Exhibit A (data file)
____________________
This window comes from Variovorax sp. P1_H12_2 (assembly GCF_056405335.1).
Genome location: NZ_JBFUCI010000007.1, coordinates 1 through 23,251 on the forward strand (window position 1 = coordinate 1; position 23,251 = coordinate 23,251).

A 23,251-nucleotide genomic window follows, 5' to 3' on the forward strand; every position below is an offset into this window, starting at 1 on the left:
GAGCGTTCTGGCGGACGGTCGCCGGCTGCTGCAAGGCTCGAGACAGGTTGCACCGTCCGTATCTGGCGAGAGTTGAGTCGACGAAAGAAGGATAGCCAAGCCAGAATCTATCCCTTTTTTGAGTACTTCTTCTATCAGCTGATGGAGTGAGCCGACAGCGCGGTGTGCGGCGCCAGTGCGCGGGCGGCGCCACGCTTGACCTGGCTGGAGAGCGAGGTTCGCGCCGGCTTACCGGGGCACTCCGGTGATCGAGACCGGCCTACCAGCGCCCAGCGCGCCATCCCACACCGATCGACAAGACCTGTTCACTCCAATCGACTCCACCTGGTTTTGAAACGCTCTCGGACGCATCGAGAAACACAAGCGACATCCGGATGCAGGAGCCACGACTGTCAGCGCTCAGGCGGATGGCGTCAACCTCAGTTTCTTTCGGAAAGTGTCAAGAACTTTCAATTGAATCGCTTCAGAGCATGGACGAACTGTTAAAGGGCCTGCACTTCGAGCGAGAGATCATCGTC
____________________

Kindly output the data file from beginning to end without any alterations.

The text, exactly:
This window comes from Variovorax sp. P1_H12_2 (assembly GCF_056405335.1).
Genome location: NZ_JBFUCI010000007.1, coordinates 1 through 23,251 on the forward strand (window position 1 = coordinate 1; position 23,251 = coordinate 23,251).

A 23,251-nucleotide genomic window follows, 5' to 3' on the forward strand; every position below is an offset into this window, starting at 1 on the left:
GAGCGTTCTGGCGGACGGTCGCCGGCTGCTGCAAGGCTCGAGACAGGTTGCACCGTCCGTATCTGGCGAGAGTTGAGTCGACGAAAGAAGGATAGCCAAGCCAGAATCTATCCCTTTTTTGAGTACTTCTTCTATCAGCTGATGGAGTGAGCCGACAGCGCGGTGTGCGGCGCCAGTGCGCGGGCGGCGCCACGCTTGACCTGGCTGGAGAGCGAGGTTCGCGCCGGCTTACCGGGGCACTCCGGTGATCGAGACCGGCCTACCAGCGCCCAGCGCGCCATCCCACACCGATCGACAAGACCTGTTCACTCCAATCGACTCCACCTGGTTTTGAAACGCTCTCGGACGCATCGAGAAACACAAGCGACATCCGGATGCAGGAGCCACGACTGTCAGCGCTCAGGCGGATGGCGTCAACCTCAGTTTCTTTCGGAAAGTGTCAAGAACTTTCAATTGAATCGCTTCAGAGCATGGACGAACTGTTAAAGGGCCTGCACTTCGAGCGAGAGATCATCGTC